Dassault Systèmes CEO Bernard Charles, together with Bassi during a panel discussion. Charles has been working hard to convince the SOLIDWORKS community about the advantages of using the 3DX platform, so far without success. Generally, the reasons circulate around economics, cloud security and in some cases a certain level of conservatism and low motivation to go through a change process. From a technological standpoint, one of the obstacles has been about the differences between SOLIDWORKS’ file-based environment versus the data-driven environment in the 3DX platform. Bassi claims that there is too much “drama” linked to the question.

“File-Based or Data Driven – A Question of Mental Barriers”

For a user with cloud ambitions who wants access to a full array of collaborative PDM functionalities, there’s still some distance to go. As it looks right now, according to Bassi, SOLIDWORKS 3DEXPERIENCE Standard, Professional and Enterprise, based on the ENOVIA back end, is the most probable solution.

What may pose a problem is the different approaches to product data. While SOLIDWORKS and the majority of systems on the market apply a file-based approach, the 3DEXPERIENCE platform is product data driven. In this model, called "data-driven" or “zero-file”, all data accumulates in a single database.

Principally, this is a great idea with advantages in terms of producing universal BOM’s. However, the data driven model requires differences in working methods compared to the file-based model; but according to Bassi, this really isn’t a problem.

The world of product development constantly changes. Once, desktop 3D CAD was a revolution. Technological development is a never-ending story. If productive new ways of doing things come around, introduced by new, more capable technologies, and turns out to “do” things better than the old ones, they will prevail.

The 3DX/V6 data driven platform represents just such a technology, claims Bassi. Sooner or later, the bulk of the SOLIDWORKS community will have to go through the necessary change processes to have a toolset relevant to things like the development of smart products, IoT, software, distributed product development and manufacturing. The data driven cloud environment of 3DX fits nicely in this context, Bassi asserts.

“This is actually the big added value of ENOVIA solutions on the 3DX platform: they bring file-based CAD as a first class citizen of the platform, and not only SOLIDWORKS’ product structure but also CATIA V5 and even competing CAD systems. This makes it possible, for instance, to do Design Mock Up in a hybrid environment with products coming from different file-based CADs and the native 3DX data driven product structure. Similarly, this allows users to manage a universal BOM with a consistent and unified data model.”

In general, the SOLIDWORKS leader claims that there is too much “drama” linked to the question of file-based or data driven, and SOLIDWORKS’ Euro North senior territory technical manager, Mattias Robertsson, is on the same track.

“Yes, there’s a kind of a mental barrier involved. Having your own data on your own local server gives a sense of security for many,” said Robertsson. “When that same data is in the cloud, some people can feel that they no longer have control over the data. This is something that has to be overcome to gain access to the capabilities that modern product development demands.”

“Today, there are high security standards that should contribute to such confidence. In this context we often hear that we let the bank have our money in the cloud, and that's okay. Viewed from this perspective, the whole thing–data driven or file-based–is more about a way of dealing with and structuring our files,” Robertson added.

ONE OF BASSI’S 2018 SOLIDWORKS FAVORITES. One of the pillars in Bassi’s vision for SOLIDWORKS is that he wants to provide a solution that covers everything from design to manufacturing. In view of this, it’s not surprising that SOLIDWORKS CAM is one of his favorite enhancements in the 2018 version. Users can now seamlessly integrate design and manufacturing with what he describes as, “Easy-to-use, world class CAM technology.” The solution is powered by CAMWorks and brings a production-proven, seamlessly integrated CAM with rules-based machining and automatic feature recognition to streamline, and even automate, CNC manufacturing operations.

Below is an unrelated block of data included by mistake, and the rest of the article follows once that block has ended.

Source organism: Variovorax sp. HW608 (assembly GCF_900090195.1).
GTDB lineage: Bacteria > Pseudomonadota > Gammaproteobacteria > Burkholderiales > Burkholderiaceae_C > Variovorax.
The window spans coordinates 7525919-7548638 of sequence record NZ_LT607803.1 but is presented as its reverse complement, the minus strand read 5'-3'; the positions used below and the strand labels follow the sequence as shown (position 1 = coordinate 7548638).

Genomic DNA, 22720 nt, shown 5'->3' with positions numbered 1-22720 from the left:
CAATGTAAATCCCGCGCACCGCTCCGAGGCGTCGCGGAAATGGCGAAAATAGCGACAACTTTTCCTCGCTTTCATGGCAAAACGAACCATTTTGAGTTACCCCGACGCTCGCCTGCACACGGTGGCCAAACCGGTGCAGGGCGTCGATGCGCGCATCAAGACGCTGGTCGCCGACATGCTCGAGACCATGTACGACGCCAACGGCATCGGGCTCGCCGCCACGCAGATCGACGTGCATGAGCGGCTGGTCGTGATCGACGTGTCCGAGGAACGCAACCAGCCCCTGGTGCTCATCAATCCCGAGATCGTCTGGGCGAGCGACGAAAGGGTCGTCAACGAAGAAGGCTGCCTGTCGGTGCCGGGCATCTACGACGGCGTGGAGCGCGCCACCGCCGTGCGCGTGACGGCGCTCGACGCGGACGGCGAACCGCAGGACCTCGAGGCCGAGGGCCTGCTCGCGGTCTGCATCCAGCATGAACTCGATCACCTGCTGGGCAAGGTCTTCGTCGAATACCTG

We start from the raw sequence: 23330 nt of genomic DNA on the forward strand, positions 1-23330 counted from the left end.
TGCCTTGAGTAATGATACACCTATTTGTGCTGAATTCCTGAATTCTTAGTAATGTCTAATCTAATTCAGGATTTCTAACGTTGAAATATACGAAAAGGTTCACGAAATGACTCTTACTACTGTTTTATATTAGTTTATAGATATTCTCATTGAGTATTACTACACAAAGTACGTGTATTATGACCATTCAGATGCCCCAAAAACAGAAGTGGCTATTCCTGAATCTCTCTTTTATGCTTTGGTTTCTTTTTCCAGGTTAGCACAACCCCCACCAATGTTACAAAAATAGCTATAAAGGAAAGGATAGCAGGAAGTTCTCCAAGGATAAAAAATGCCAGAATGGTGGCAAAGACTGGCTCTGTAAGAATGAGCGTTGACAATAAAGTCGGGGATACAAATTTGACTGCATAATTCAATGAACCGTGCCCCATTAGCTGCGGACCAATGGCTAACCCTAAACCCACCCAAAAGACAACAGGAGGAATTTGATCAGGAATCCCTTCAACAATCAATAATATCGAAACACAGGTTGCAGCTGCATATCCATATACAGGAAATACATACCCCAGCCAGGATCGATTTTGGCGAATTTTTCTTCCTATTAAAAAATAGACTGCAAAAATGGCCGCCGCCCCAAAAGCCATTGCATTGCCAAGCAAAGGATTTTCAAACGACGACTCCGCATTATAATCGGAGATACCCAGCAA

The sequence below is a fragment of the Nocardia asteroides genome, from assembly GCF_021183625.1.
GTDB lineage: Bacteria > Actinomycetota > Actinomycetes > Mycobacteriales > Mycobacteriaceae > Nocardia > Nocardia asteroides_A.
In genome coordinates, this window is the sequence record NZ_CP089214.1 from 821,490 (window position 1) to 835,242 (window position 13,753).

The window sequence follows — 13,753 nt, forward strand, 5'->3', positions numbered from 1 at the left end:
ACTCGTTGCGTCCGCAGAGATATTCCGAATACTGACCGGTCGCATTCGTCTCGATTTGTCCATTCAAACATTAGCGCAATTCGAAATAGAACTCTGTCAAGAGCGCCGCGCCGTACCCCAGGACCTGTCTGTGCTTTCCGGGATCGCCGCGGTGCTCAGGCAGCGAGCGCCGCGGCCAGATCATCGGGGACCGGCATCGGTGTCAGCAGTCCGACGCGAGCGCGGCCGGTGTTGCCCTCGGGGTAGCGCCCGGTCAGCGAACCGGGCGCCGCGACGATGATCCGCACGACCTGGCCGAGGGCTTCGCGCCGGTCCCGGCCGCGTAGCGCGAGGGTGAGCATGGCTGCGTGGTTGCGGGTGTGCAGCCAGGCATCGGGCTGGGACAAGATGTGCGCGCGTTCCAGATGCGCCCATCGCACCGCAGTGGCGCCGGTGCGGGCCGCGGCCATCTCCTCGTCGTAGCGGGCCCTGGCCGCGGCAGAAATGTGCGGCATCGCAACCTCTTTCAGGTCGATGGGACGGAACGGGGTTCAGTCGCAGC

ONE OF BASSI’S 2018 SOLIDWORKS FAVORITES. One of the pillars in Bassi’s vision for SOLIDWORKS is that he wants to provide a solution that covers everything from design to manufacturing. In view of this, it’s not surprising that SOLIDWORKS CAM is one of his favorite enhancements in the 2018 version. Users can now seamlessly integrate design and manufacturing with what he describes as, “Easy-to-use, world class CAM technology.” The solution is powered by CAMWorks and brings a production-proven, seamlessly integrated CAM with rules-based machining and automatic feature recognition to streamline, and even automate, CNC manufacturing operations.

Bassi’s 3 Favorite Enhancements in SOLIDWORKS 2018

Aside from the PDM and PLM, I asked Bassi what he appreciates most in the upcoming 2018 version of CAD software. Here are his three favorite enhancements:

1. SOLIDWORKS CAM. “For me, this is the necessary step in the pursuit of our “design to manufacturing” strategy that we started long ago with Model Based Definition. This is not just another CAM product, nor do we pretend to own the manufacturing space. But it is in our opinion a “smart manufacturing” solution that, based on tolerances, surface finish and features, is able to automatically determine a tool path. So it is manufacturing for non-experts, if you will, which will provide all designers precious information on the consequences of their decisions in the shop floor. It is also meant to indicate the path forward to our large ecosystem of manufacturing partners on how to better integrate CAM with design.”

2. Topology Optimization. “This is an important step to democratize technology and make it available to as many users as possible. Topology optimization has been around for a while, but with the advances of 3D printing capabilities, it is becoming an indispensable design tool. As you know, we want to go one step further: from ‘optimizing’ something that you have already designed, to generating the entire shape based on functional requirements, through automatic design guidance.”